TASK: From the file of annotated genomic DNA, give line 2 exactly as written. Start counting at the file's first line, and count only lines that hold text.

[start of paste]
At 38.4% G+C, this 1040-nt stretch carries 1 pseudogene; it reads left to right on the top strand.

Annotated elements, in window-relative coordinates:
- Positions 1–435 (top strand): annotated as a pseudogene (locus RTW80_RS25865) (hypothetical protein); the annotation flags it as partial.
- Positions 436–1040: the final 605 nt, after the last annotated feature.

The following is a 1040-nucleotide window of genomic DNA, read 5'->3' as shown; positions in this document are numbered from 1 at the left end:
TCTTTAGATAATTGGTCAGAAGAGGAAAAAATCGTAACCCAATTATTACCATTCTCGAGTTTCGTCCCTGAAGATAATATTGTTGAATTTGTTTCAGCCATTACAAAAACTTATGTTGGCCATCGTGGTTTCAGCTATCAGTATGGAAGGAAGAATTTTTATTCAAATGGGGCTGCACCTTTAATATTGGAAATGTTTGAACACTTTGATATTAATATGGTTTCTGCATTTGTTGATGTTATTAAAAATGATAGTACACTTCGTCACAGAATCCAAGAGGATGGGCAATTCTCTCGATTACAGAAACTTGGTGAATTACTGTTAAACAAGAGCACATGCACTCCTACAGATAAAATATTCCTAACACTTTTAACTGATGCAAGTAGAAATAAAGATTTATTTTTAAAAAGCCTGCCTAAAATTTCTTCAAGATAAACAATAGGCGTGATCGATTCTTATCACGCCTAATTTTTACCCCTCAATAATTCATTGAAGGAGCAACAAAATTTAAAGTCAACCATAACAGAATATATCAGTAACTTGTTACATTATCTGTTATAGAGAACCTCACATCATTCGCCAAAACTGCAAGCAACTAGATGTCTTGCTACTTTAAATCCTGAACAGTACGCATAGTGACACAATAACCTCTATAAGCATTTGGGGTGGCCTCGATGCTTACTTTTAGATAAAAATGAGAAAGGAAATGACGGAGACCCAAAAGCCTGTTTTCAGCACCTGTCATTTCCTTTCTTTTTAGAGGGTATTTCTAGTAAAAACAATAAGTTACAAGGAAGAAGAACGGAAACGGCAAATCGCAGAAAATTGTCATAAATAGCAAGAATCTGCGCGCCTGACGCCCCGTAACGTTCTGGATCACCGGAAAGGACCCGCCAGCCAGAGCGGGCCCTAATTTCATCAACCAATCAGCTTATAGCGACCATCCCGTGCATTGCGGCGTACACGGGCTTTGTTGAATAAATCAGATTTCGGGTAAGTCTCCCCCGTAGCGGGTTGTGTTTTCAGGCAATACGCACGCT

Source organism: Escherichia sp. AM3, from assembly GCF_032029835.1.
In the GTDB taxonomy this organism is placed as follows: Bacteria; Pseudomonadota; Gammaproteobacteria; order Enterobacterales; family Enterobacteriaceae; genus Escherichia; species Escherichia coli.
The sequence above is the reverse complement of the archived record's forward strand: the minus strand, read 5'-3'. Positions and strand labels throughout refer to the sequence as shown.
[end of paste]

Annotated elements, in window-relative coordinates: